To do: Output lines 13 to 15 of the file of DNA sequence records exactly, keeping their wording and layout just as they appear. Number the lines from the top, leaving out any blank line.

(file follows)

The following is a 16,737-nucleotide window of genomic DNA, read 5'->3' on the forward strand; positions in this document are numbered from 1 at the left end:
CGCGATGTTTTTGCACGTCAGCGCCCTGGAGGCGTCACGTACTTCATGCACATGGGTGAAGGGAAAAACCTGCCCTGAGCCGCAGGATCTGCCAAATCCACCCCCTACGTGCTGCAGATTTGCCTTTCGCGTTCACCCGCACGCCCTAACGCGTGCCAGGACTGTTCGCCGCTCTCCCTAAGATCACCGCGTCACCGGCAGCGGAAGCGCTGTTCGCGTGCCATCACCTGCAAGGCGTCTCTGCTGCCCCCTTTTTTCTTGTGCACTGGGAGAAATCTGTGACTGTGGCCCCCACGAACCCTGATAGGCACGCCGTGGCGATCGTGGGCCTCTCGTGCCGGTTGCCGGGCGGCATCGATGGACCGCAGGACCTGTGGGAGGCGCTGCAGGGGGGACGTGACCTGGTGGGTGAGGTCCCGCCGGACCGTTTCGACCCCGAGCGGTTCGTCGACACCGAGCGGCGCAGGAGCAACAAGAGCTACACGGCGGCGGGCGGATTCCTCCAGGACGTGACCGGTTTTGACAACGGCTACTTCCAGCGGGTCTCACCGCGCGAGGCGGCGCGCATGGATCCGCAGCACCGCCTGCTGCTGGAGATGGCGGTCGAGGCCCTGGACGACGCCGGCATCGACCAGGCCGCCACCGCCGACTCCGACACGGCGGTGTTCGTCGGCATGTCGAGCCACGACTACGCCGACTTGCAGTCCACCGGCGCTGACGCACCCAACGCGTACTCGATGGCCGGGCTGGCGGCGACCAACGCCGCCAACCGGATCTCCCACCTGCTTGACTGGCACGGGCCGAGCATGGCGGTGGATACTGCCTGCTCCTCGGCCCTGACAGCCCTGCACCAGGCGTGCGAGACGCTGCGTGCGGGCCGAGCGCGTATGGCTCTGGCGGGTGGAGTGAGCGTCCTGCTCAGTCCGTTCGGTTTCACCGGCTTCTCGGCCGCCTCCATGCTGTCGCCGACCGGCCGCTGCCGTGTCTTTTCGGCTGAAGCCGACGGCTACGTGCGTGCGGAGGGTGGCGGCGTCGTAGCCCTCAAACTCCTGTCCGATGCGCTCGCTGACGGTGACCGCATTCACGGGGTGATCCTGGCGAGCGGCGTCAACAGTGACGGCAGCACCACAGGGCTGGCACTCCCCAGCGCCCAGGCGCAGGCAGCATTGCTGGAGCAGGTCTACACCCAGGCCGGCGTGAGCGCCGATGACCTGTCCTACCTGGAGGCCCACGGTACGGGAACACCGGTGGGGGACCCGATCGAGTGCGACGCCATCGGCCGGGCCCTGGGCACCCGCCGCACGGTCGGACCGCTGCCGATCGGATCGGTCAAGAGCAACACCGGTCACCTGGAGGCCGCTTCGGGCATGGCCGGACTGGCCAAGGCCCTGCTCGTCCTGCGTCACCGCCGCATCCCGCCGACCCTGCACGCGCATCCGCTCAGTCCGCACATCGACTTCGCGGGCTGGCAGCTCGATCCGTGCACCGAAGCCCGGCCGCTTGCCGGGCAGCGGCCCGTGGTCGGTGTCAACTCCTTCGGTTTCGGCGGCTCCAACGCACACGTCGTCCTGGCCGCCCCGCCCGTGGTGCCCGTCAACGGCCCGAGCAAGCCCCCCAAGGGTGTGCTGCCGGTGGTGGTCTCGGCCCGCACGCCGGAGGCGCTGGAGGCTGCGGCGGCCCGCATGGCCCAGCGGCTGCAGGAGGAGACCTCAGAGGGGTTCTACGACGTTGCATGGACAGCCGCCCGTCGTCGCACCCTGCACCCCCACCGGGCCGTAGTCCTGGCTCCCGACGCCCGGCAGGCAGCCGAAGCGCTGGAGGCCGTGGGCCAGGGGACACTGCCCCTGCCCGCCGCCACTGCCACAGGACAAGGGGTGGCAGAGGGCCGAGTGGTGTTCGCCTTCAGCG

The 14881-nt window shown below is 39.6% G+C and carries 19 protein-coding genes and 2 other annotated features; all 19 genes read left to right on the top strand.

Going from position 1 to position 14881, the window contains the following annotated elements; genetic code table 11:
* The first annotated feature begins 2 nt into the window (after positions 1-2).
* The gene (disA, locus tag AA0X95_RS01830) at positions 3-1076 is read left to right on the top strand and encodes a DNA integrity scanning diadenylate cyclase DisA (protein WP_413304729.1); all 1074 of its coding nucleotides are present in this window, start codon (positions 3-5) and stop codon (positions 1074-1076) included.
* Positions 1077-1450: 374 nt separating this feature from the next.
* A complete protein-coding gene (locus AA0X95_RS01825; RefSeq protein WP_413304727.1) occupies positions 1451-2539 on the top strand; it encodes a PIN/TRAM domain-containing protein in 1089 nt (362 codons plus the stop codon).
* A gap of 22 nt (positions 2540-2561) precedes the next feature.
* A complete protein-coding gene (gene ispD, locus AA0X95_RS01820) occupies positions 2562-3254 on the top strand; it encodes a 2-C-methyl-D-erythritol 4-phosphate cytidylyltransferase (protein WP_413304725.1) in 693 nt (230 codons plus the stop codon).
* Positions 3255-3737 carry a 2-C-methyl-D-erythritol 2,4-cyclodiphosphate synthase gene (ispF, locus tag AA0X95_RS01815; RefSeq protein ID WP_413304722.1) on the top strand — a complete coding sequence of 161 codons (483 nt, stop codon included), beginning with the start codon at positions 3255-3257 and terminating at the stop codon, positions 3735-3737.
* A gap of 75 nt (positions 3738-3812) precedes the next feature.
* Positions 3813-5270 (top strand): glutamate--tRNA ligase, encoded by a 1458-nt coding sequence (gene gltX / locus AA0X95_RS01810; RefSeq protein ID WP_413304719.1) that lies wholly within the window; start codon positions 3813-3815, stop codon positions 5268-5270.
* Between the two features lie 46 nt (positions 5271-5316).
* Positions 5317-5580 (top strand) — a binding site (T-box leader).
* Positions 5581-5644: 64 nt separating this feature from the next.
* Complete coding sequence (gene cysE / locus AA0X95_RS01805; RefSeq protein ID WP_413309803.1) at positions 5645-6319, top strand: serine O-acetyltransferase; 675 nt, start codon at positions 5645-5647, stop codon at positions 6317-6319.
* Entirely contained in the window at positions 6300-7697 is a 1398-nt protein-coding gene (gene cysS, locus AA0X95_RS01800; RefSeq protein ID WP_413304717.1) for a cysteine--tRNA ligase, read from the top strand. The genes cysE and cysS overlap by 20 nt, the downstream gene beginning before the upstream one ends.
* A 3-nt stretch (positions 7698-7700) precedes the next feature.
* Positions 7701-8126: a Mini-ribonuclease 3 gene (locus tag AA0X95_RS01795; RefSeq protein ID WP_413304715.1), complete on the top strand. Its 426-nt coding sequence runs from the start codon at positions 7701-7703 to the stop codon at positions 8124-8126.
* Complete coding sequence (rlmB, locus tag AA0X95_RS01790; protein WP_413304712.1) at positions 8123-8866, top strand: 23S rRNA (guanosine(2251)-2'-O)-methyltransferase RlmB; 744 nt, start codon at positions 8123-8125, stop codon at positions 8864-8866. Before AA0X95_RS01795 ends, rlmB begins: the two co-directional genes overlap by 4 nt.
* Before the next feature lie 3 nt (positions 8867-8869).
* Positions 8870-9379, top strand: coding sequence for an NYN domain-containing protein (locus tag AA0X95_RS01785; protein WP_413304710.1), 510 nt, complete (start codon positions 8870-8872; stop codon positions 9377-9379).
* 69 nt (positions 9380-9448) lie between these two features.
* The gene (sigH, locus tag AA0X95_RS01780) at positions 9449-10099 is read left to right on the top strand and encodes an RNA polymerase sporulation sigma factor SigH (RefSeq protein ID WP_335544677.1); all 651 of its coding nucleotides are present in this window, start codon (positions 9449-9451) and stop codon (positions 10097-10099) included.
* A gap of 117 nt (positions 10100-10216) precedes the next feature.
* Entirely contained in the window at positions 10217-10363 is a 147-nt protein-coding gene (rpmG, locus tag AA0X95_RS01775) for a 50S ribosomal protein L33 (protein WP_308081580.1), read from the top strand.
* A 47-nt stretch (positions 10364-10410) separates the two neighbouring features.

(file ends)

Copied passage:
* Positions 3813-5270 (top strand): glutamate--tRNA ligase, encoded by a 1458-nt coding sequence (gene gltX / locus AA0X95_RS01810; RefSeq protein ID WP_413304719.1) that lies wholly within the window; start codon positions 3813-3815, stop codon positions 5268-5270.
* Between the two features lie 46 nt (positions 5271-5316).
* Positions 5317-5580 (top strand) — a binding site (T-box leader).